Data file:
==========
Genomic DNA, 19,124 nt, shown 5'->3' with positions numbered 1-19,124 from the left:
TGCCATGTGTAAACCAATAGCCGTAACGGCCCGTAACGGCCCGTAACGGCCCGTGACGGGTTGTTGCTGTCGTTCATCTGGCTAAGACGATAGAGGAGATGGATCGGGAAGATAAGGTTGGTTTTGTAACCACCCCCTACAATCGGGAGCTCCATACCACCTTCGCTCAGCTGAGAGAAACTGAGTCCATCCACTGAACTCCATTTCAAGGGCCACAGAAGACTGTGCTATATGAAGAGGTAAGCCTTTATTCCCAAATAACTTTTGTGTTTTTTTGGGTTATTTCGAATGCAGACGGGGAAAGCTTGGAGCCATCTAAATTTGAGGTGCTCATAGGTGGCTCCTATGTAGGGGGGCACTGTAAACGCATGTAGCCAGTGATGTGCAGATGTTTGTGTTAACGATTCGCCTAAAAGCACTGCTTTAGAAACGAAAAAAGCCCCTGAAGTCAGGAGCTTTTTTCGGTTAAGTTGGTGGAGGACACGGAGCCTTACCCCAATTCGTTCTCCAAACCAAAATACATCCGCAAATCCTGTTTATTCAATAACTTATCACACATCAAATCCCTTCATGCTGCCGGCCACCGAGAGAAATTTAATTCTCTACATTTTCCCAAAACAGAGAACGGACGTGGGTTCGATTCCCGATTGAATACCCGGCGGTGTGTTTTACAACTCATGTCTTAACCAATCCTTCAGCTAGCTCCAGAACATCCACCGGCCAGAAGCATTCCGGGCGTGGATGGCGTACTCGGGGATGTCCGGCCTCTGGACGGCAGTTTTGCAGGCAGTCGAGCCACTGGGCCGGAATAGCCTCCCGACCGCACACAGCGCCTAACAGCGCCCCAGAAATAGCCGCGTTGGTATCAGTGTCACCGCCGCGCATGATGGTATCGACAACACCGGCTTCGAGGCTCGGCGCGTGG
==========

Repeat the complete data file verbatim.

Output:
Genomic DNA, 19,124 nt, shown 5'->3' with positions numbered 1-19,124 from the left:
TGCCATGTGTAAACCAATAGCCGTAACGGCCCGTAACGGCCCGTAACGGCCCGTGACGGGTTGTTGCTGTCGTTCATCTGGCTAAGACGATAGAGGAGATGGATCGGGAAGATAAGGTTGGTTTTGTAACCACCCCCTACAATCGGGAGCTCCATACCACCTTCGCTCAGCTGAGAGAAACTGAGTCCATCCACTGAACTCCATTTCAAGGGCCACAGAAGACTGTGCTATATGAAGAGGTAAGCCTTTATTCCCAAATAACTTTTGTGTTTTTTTGGGTTATTTCGAATGCAGACGGGGAAAGCTTGGAGCCATCTAAATTTGAGGTGCTCATAGGTGGCTCCTATGTAGGGGGGCACTGTAAACGCATGTAGCCAGTGATGTGCAGATGTTTGTGTTAACGATTCGCCTAAAAGCACTGCTTTAGAAACGAAAAAAGCCCCTGAAGTCAGGAGCTTTTTTCGGTTAAGTTGGTGGAGGACACGGAGCCTTACCCCAATTCGTTCTCCAAACCAAAATACATCCGCAAATCCTGTTTATTCAATAACTTATCACACATCAAATCCCTTCATGCTGCCGGCCACCGAGAGAAATTTAATTCTCTACATTTTCCCAAAACAGAGAACGGACGTGGGTTCGATTCCCGATTGAATACCCGGCGGTGTGTTTTACAACTCATGTCTTAACCAATCCTTCAGCTAGCTCCAGAACATCCACCGGCCAGAAGCATTCCGGGCGTGGATGGCGTACTCGGGGATGTCCGGCCTCTGGACGGCAGTTTTGCAGGCAGTCGAGCCACTGGGCCGGAATAGCCTCCCGACCGCACACAGCGCCTAACAGCGCCCCAGAAATAGCCGCGTTGGTATCAGTGTCACCGCCGCGCATGATGGTATCGACAACACCGGCTTCGAGGCTCGGCGCGTGG